Allow conditional expressions with mismatched types in the second and third arguments. The value of such an expression is void. This option is not supported for C++.

Let the type char be unsigned, like unsigned char.

Each kind of machine has a default for what char should be. It is either like unsigned char by default or like signed char by default.

Ideally, a portable program should always use signed char or unsigned char when it depends on the signedness of an object. But many programs have been written to use plain char and expect it to be signed, or expect it to be unsigned, depending on the machines they were written for. This option, and its inverse, let you make such a program work with the opposite default.

The type char is always a distinct type from each of signed char or unsigned char, even though its behavior is always just like one of those two.

Let the type char be signed, like signed char.

Note that this is equivalent to `-fno-unsigned-char', which is the negative form of `-funsigned-char'. Likewise, the option `-fno-signed-char' is equivalent to `-funsigned-char'.

These options control whether a bit-field is signed or unsigned, when the declaration does not use either signed or unsigned. By default, such a bit-field is signed, because this is consistent: the basic integer types such as int are signed types.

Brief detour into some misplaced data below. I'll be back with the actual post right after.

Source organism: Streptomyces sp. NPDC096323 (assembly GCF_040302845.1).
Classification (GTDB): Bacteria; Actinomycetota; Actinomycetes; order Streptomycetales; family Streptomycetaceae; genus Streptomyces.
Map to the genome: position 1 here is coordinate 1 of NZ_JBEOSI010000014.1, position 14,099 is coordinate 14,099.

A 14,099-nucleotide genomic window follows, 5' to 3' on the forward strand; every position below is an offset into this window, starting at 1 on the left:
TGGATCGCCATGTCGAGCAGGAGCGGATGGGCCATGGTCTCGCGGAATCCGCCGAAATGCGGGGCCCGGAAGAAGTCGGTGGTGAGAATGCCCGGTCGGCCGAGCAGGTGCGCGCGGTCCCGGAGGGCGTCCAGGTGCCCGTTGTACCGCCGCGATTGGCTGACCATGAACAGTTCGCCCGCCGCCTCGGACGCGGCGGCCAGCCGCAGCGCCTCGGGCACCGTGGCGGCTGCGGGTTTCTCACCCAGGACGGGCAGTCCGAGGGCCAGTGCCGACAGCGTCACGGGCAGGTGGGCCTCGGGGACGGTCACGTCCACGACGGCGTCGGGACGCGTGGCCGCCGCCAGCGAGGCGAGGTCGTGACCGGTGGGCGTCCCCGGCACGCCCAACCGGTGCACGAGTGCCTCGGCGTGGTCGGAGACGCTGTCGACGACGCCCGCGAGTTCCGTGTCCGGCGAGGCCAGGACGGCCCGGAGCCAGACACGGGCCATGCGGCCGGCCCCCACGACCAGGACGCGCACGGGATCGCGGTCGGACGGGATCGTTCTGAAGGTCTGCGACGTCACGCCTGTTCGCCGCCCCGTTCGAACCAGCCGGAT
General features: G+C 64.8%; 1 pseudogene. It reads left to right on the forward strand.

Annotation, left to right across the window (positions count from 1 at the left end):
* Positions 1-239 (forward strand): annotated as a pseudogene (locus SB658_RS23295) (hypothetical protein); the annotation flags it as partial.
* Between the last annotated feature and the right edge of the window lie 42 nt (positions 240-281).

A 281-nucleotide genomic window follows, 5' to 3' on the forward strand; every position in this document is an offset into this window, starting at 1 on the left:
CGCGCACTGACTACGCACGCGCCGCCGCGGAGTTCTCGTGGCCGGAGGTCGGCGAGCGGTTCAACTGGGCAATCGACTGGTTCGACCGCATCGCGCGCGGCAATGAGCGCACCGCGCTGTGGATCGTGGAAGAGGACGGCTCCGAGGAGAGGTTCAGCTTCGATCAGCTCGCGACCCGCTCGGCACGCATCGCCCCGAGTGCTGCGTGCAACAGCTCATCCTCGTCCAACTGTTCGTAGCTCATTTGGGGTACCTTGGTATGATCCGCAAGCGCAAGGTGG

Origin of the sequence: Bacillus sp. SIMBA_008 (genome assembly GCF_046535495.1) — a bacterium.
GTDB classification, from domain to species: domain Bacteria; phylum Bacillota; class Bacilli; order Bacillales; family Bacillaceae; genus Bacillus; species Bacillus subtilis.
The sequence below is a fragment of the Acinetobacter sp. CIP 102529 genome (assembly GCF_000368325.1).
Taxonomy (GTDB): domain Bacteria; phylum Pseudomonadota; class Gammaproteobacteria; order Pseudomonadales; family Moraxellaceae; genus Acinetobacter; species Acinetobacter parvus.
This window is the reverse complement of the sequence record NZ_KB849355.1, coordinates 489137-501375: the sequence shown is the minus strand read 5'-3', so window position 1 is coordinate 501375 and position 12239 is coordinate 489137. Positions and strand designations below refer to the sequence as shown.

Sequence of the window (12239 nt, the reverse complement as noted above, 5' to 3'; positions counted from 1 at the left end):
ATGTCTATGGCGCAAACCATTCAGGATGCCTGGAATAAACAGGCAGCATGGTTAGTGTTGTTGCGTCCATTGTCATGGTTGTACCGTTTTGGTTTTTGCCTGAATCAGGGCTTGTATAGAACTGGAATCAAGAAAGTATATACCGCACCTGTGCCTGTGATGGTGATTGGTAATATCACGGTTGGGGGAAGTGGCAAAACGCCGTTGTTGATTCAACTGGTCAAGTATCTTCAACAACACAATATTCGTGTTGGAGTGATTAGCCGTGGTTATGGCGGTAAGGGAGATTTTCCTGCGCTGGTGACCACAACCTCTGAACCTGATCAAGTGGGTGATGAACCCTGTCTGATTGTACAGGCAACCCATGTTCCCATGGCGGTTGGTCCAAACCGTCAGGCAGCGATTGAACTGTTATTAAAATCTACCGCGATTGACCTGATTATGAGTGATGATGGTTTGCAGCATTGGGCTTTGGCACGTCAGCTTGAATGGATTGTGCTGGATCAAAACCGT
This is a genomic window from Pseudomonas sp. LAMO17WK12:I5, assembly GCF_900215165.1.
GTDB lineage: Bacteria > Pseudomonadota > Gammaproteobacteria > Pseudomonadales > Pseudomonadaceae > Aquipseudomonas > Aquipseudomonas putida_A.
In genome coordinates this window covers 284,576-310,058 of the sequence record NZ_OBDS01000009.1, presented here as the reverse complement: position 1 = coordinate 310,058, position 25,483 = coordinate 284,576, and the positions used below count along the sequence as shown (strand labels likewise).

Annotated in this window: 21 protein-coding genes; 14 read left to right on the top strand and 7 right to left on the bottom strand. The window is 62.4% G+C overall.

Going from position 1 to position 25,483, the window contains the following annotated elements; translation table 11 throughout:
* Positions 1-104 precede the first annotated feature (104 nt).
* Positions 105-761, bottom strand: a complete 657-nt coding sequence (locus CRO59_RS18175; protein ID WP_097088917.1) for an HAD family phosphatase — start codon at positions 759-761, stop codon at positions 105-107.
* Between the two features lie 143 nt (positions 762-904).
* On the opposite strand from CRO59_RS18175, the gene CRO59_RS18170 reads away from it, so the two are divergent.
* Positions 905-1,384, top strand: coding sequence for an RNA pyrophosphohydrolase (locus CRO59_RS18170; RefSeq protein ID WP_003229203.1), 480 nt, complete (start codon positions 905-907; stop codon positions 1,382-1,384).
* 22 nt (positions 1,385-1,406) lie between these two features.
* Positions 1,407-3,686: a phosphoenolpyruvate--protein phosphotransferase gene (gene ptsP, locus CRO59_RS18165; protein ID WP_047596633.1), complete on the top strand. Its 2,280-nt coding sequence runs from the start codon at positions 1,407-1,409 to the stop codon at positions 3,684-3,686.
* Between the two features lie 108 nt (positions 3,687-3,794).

However, when `-traditional' is used, bit-fields are all unsigned no matter what.

Store string constants in the writable data segment and don't uniquize them. This is for compatibility with old programs which assume they can write into string constants. The option `-traditional' also has this effect.

Writing into string constants is a very bad idea; "constants" should be constant.

Do not promote single precision math operations to double precision, even when compiling with `-traditional'.

Traditional K&R C promotes all floating point operations to double precision, regardless of the sizes of the operands. On the architecture for which you are compiling, single precision may be faster than double precision. If you must use `-traditional', but want to use single precision operations when the operands are single precision, use this option. This option has no effect when compiling with ISO or GNU C conventions (the default).

Override the underlying type for `wchar_t' to be `short unsigned int' instead of the default for the target. This option is useful for building programs to run under WINE.